BIG THINGS ON THE HORIZON FOR JORDAN
DeAndre Jordan’s presence is undeniable.
It is evident when he spins off the rim after an alley-oop; the ones where he catches the ball with two hands, more than 4-feet above the rim before throwing it down; evident in the way he treats most blocked shots like a volleyball spike; and equally evident in the way the fifth-year center carries himself.
He’s vivacious, enthusiastic, and genuinely well-liked.
Chris Paul referred to him as “my guy” during Friday’s Media day session. And Jordan’s new teammate and seven-year NBA veteran Ronny Turiaf said, “Working with him [Jordan] and talking to him, you can tell that he has the ‘it factor’ because he has something special in him.”
On the basketball court, there are few big men as athletic, and even fewer as intimidating on the defensive end. He averaged 2.0 blocks per game in his first season as the full-time center last year, including a dynamic eight-block performance on Christmas night against the Warriors.
“Dude [Jordan] is a monster, that’s all I’ve got to say,” Turiaf added. “He’s very athletic, he runs very fast. He’s a great rebounder, a great defender. To me, and I know I’m going out on a limb, but he reminds me a lot of the Bill Russell type of player that blocks shots with his left hand and can impact a game so much on both ends of the court.”
Jordan aspires to be like Russell, even changing his jersey number from 9 to 6 prior to last season in order to pay tribute to the winningest big man in NBA history. Yet despite Jordan’s seemingly unlimited potential, the 24-year-old is still settling into his role as the Clippers’ anchor.
“I think you have to take steps at a time, but if he understand he’s out there to control the defensive glass, to block shots, to run the court, to set good screens, and the other stuff will come,” Clippers head coach Vinny Del Negro said. “If he’s able to accept his role and understand his role all the other things will happen because he’s so athletic.”
The final two months of the lockout shortened year may have been frustrating for Jordan. He spent long stretches of the fourth quarter on the bench In the postseason and registered just four blocks in a game once over the final 16 regular season games.
The Clippers coaching staff has exceedingly high expectations for him heading into 2012-13, though. And according to Jordan’s teammates, he’s put in the man-hours over the summer to make a larger imprint on the game, particularly on the offensive end.
Paul said, “DJ [DeAndre] developed a lot during the summer and I’m excited to get out there and see what it’s all about.”
A SUMMER OF WORK
Asked how he spent the four-month offseason, Jordan answered: “[Working] on as many things as I could. Vinny [Del Negro] and the coaching staff hired a shooting coach [Bob Thate], so I’ve been working with him a lot this summer. To improve my free throws I went back to the mechanics and really learning how to have form and shoot the ball, so I have to get comfortable with that. I feel like it’s definitely turning around and I’m noticing a difference.”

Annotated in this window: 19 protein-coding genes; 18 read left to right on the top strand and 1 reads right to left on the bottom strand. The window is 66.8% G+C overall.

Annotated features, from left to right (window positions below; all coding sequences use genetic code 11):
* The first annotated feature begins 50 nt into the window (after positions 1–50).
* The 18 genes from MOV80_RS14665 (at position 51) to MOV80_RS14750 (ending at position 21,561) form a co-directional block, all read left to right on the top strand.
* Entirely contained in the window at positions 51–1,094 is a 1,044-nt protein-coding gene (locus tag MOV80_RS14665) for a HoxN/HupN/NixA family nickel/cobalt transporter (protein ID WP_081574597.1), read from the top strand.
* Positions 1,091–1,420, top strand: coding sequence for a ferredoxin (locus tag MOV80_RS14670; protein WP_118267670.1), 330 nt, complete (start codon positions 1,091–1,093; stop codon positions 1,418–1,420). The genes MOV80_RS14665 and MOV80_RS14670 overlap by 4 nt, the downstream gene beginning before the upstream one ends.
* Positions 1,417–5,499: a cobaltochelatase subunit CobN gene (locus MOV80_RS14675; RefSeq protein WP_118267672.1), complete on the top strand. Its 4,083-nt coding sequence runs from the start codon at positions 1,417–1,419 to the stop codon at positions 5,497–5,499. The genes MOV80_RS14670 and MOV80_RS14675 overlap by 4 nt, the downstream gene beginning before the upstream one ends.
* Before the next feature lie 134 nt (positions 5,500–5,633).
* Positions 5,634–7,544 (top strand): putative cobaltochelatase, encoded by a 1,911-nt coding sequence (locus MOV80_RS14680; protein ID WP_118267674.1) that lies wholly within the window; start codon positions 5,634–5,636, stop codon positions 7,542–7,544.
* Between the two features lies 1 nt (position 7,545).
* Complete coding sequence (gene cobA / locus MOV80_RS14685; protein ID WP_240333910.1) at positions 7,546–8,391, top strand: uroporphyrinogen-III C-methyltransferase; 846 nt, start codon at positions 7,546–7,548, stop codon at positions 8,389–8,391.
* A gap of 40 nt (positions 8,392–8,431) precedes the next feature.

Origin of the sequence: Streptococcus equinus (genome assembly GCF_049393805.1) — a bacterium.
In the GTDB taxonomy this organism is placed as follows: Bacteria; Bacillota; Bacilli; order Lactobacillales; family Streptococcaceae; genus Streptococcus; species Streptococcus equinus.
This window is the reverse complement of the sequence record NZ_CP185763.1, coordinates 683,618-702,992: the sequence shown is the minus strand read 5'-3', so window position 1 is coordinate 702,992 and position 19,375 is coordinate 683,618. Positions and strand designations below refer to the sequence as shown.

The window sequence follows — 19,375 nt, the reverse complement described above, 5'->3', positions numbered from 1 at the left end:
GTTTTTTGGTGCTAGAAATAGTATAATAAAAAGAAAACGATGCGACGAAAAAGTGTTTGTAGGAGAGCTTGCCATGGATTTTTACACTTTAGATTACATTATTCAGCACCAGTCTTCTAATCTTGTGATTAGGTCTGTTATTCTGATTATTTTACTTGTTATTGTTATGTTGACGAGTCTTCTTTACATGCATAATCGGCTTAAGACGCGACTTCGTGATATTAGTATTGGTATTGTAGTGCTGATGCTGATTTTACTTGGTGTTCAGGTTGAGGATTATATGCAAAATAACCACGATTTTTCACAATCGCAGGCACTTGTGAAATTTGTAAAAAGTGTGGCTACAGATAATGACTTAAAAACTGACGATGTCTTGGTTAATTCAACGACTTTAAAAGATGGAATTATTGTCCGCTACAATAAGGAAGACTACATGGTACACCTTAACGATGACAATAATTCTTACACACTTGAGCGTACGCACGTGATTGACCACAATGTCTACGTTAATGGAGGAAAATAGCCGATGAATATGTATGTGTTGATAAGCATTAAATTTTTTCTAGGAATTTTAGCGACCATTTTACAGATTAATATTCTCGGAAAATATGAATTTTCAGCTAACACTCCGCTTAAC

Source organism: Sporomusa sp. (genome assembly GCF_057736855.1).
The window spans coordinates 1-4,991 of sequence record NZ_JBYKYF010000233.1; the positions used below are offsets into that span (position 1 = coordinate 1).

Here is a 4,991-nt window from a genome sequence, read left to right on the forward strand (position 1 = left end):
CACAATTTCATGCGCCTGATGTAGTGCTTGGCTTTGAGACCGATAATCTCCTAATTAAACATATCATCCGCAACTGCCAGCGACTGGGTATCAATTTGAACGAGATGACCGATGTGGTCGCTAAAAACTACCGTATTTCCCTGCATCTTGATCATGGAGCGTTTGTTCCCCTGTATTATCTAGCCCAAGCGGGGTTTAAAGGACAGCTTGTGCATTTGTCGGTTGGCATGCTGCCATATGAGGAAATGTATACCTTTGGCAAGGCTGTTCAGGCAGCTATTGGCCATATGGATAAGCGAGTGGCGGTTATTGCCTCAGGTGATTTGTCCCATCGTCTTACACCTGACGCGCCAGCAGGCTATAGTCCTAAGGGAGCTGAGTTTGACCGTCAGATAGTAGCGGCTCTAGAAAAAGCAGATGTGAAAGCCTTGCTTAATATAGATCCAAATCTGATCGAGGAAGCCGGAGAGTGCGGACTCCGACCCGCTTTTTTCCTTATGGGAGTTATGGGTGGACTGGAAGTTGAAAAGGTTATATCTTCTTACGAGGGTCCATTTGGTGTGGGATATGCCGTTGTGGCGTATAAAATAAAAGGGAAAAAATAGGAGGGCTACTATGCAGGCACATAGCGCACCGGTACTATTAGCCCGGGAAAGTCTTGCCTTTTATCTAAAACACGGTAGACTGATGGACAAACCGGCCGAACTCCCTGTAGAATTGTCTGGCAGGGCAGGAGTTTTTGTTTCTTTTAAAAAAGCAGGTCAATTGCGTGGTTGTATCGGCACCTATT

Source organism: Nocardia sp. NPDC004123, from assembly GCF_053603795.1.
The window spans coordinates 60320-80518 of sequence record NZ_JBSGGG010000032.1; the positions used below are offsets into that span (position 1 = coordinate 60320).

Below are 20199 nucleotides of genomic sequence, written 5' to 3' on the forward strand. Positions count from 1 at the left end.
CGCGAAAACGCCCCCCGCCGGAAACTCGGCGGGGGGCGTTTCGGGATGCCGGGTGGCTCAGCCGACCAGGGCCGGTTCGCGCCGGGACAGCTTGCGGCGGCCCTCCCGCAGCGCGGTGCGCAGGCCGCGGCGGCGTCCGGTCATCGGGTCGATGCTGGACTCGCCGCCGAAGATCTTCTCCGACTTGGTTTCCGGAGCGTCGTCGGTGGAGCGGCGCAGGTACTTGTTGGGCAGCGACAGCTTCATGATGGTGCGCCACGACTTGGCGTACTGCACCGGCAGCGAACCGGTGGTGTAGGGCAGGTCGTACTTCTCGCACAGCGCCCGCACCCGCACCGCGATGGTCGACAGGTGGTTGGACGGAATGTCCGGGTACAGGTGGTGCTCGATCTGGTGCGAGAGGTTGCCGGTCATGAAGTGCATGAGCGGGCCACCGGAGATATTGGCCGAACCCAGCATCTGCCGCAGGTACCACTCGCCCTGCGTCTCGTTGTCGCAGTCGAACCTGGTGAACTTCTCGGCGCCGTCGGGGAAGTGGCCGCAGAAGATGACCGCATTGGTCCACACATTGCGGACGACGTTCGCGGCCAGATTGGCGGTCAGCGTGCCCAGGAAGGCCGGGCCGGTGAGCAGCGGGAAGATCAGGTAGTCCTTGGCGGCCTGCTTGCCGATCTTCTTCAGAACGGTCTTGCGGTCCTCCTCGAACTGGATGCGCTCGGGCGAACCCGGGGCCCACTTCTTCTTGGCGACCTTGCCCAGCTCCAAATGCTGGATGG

Jordan’s stroke from the line, where he shot 52.5% last season, is noticeably different. He appears to lean back a little, and has a consistent rhythm and rotation as he releases the ball.
After spending about a month with his family and working with former NBA head coach John Lucas in his hometown of Houston, Jordan returned to Los Angeles for good. “[I was] working with our coaches on my offensive game, just feeling comfortable, getting up as many reps as possible with my back towards the basket and facing up.
“I’d get as many reps up and then [transfer] it to pickup games, and play one-on-one against Blake [Griffin], Ryan Hollins, Ronny Turiaf, and guys like that which is good because it’s not going against dummy defense.”
Clippers assistant coach Marc Iavaroni said the goal was to help Jordan, who was third in the league with 137 dunks last season, grow into a role offensively that expanded beyond the pick-and-roll.
“He’s a great dunk guy, but you can’t dunk everything, so number one was getting some really clean looks and working on his soft touch, learning how to play off the ball physically, but more importantly slowing down,” Iavaroni said.
“He’s got so much athleticism and exuberance and enthusiasm that we want his skills to be at a controlled speed, a skilled speed. We want him to always be playing within his capabilities and as they go up, he can play faster and faster and I think he’s done a good job of understanding that.”
Other points of emphasis for Jordan this summer included playing with leverage, reacting better to mistakes, and making sure he plays with consistent energy from possession to possession.
“He’s had a great summer, he’s in great condition,” Del Negro said. “A lot’s expected of him, and it should be, and he knows that, so now it’s a matter of getting out there and doing the work. I was pleased with his conditioning coming into camp. He passed his conditioning test easily. He’s worked on his game a lot over the summer especially with Marc Iavaroni, our staff, and Dave Severns, so big things, I think, are in store for DeAndre.”